Linden Lab has released an official press release regarding their next generation virtual world. In the interest of adding content to my blog without having to do real work, I’m reprinting it below:
Linden Lab Is Developing The Next-Generation Virtual World
Linden Lab has confirmed that it is developing the next generation virtual world that will be in the spirit of Second Life, an open world where users have incredible power to create anything they can imagine and content creators are king. With 2015 targeted for a beta, the new virtual world will go far beyond what is possible with Second Life, and Linden Lab is actively hiring to help with this ambitious project.
“Second Life is the most successful user-created virtual world ever,” said Ebbe Altberg, Linden Lab CEO. “Eleven years after first opening, it continues to thrive with more than a petabyte of 3D content created by users, a strong economy of user-to-user transactions in which tens of millions of dollars are paid out to creators every year, and an active community that spans the globe. There is a massive opportunity ahead to carry on the spirit of Second Life while leveraging the significant technological advancements that have occurred since its creation, and no company is better positioned to create this than we are.”
Second Life today is better than ever. It’s not going away, and Linden Lab will continue to improve it. Even once the new virtual world opens to users, Second Life will run in parallel with it, and current Second Life users will be able to continue to enjoy the virtual world they love today while they explore all that the next-generation has to offer.
“It’s thanks to the Second Life community that our virtual world today is without question the best there is, and after 11 years we certainly have no intention of abandoning our users nor the virtual world they continually fill with their astounding creativity,” said Altberg. “Second Life has a long future ahead of it, and in addition to improvements and new developments we’re working on specifically for Second Life, some of the work we do for the next-generation project may also benefit Second Life.”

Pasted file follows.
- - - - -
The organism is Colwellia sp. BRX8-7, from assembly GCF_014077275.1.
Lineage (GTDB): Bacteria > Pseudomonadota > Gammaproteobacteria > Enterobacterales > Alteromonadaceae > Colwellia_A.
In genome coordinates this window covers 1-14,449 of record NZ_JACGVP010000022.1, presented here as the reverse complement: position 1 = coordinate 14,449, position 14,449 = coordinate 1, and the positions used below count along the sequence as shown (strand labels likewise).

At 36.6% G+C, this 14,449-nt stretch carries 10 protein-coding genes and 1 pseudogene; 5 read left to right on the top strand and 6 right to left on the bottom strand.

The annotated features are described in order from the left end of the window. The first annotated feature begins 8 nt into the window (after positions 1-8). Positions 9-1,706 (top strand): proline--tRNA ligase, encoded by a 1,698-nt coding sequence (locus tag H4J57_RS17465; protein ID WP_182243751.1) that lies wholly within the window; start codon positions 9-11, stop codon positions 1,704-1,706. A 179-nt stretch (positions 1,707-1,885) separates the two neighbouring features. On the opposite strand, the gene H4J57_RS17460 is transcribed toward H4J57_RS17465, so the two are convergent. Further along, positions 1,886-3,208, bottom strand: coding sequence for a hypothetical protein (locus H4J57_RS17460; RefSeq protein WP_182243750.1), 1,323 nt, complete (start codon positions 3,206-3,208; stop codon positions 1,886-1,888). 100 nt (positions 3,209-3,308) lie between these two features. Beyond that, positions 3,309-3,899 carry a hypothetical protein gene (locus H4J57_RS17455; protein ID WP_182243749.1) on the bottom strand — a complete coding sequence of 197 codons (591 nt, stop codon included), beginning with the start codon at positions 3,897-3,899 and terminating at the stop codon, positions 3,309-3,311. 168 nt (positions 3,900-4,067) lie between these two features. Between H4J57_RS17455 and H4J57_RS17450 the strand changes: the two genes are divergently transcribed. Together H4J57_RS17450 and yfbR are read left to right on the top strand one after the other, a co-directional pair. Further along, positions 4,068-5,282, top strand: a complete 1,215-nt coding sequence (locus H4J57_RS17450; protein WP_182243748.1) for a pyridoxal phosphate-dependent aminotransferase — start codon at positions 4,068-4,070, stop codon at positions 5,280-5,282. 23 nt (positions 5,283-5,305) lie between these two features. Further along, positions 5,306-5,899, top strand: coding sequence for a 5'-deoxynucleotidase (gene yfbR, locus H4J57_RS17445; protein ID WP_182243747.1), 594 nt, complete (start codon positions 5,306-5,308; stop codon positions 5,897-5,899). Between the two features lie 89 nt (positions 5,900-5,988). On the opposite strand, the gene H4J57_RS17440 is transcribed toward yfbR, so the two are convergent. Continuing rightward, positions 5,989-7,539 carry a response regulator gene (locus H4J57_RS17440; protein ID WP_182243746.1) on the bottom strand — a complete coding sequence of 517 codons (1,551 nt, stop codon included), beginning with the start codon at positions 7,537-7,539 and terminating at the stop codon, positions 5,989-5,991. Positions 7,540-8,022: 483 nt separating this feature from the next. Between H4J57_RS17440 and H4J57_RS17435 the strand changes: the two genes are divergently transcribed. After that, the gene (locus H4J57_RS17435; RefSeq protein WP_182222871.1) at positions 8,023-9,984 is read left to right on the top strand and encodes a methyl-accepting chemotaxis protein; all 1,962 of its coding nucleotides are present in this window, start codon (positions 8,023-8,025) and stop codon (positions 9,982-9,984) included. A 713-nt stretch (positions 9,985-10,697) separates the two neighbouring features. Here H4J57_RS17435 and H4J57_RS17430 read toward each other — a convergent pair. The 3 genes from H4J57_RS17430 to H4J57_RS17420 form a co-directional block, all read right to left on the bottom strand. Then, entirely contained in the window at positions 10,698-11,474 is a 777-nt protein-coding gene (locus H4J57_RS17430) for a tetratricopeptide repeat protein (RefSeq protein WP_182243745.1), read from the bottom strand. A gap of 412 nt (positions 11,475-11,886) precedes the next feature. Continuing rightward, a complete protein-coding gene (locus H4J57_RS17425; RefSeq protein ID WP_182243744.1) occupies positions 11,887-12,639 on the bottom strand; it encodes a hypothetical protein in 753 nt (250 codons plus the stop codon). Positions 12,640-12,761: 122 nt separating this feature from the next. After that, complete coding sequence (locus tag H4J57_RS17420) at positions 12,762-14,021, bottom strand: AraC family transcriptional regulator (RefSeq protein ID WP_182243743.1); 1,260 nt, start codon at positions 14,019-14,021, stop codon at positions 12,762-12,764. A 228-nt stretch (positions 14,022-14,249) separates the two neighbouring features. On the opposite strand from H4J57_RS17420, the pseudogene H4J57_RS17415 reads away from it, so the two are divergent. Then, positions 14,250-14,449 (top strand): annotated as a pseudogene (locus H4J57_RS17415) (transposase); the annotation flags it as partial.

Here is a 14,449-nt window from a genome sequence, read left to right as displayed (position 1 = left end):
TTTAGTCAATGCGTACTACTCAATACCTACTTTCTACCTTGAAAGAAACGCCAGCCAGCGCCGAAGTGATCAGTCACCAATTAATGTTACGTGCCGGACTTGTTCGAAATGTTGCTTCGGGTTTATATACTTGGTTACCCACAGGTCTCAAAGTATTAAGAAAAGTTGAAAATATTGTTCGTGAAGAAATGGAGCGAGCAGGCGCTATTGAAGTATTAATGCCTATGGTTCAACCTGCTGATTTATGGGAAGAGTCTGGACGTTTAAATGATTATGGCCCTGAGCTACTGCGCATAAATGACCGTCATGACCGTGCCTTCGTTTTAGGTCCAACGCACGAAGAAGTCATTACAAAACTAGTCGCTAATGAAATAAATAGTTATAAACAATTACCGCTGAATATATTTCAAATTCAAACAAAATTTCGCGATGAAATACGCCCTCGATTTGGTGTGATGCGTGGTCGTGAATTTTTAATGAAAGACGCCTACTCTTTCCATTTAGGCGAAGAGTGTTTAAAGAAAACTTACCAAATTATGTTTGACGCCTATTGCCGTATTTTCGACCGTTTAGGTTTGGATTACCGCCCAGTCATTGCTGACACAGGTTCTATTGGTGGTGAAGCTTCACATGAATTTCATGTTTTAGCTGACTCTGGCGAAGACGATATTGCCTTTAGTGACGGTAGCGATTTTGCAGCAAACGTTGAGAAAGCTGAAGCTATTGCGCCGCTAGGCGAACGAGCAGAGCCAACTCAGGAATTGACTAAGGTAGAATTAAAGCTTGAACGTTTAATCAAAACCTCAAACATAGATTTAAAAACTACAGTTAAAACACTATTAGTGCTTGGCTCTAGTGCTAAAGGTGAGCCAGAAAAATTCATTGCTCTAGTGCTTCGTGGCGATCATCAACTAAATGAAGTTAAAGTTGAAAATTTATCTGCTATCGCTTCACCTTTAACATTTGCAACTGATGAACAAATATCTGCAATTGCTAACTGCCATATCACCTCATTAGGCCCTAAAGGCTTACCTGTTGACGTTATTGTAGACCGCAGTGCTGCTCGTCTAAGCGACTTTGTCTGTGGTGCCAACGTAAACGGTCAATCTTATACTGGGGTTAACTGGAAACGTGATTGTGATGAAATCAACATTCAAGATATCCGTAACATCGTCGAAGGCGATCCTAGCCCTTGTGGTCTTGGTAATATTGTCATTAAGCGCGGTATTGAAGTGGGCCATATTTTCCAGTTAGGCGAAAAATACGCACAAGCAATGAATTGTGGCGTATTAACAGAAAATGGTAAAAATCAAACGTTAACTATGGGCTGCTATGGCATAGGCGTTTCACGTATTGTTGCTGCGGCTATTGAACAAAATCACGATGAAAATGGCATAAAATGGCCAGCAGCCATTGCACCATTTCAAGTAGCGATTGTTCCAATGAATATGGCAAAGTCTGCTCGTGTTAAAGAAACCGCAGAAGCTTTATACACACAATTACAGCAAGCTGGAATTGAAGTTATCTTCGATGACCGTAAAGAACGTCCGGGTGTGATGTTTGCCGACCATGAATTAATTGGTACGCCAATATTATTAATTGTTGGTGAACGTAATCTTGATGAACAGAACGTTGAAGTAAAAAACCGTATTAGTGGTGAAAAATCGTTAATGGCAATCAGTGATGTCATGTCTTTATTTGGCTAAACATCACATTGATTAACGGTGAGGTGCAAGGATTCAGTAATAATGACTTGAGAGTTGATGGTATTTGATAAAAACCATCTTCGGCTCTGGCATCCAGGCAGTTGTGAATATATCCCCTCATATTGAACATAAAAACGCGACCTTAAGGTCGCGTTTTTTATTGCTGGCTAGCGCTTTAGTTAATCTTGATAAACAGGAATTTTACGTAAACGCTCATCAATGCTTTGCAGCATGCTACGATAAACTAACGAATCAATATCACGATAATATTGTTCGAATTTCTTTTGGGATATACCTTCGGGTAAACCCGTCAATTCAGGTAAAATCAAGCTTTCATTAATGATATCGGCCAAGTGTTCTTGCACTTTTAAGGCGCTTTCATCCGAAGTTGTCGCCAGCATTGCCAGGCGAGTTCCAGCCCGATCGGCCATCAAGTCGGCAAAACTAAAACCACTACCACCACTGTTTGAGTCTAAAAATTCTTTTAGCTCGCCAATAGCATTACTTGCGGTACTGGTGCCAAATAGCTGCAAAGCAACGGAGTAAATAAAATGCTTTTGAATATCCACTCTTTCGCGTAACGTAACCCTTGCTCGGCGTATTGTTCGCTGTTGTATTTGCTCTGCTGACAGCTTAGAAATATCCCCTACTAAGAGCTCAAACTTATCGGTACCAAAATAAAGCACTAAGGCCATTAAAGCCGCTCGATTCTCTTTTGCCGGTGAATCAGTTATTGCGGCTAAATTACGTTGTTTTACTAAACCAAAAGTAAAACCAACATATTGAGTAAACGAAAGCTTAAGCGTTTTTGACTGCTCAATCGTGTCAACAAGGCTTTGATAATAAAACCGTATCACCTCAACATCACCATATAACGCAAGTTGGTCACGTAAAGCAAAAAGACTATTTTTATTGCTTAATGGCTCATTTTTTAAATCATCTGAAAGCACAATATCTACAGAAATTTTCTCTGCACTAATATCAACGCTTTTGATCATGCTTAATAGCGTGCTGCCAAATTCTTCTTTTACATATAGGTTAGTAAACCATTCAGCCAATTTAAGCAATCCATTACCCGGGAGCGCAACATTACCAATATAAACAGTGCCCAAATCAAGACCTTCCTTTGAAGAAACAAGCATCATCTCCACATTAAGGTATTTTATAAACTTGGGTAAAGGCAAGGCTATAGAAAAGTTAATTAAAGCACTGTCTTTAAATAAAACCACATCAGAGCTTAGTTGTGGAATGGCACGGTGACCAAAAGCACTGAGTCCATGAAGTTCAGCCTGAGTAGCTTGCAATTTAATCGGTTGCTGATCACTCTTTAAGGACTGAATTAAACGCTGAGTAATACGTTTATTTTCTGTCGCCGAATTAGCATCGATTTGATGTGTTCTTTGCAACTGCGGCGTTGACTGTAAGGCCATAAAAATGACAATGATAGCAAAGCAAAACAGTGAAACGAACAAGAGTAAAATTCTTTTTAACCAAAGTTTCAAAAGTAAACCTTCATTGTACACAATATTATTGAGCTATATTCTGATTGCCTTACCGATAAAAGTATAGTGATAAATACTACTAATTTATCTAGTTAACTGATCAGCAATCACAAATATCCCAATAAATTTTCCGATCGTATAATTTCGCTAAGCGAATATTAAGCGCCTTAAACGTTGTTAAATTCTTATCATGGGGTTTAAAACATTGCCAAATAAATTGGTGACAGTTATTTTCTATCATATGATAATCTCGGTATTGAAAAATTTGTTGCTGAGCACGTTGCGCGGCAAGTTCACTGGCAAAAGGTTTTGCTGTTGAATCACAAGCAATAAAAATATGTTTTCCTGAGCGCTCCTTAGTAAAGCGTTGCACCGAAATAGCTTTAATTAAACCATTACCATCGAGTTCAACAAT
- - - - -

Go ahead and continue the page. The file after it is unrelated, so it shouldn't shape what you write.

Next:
Linden Lab’s priority in building the next-generation virtual world is to create an incredible experience and enable stunningly high-quality creativity that’s easily accessible across multiple platforms. In order to not constrain development toward those goals, complete backward compatibility with everything created over Second Life’s 11-year history has not been set as an absolute requirement from the outset. However, Linden Lab does plan to make certain essential elements transportable for existing Second Life users, including users’ Linden Dollar balances, identities, and social connections. It’s likely that more modern content from Second Life, such as meshes, will also be transferrable to the new platform, but the specific details of compatibility will be addressed as development progresses.
“This is an incredibly exciting time for Linden Lab,” continued Altberg. “With more than a decade of unique experience and unmatched success in this space, we’re creating a new platform that will be a revolutionary step forward, going well beyond Second Life as the next major step toward fulfilling the promise of virtual worlds that Second Life users understand so well. We’re seeking more world-class talent to join us in building this future and encourage everyone interested and qualified to apply.”
I find it interesting—and important—that the official press release spends the better part of three paragraphs talking about how the work on SL2 does not mean that Second Life is going away. It means that between the original informal announcements and media interviews, Linden Lab decided that they needed to bring this element front and center in their marketing. Clearly, they are worried about the impact of offering the Next Big Thing on the existing Not So Big Thing that makes them considerable money. I think Linden Lab underestimated the role of rumor and the effect of over a decade of earned resident mistrust in their initial communications.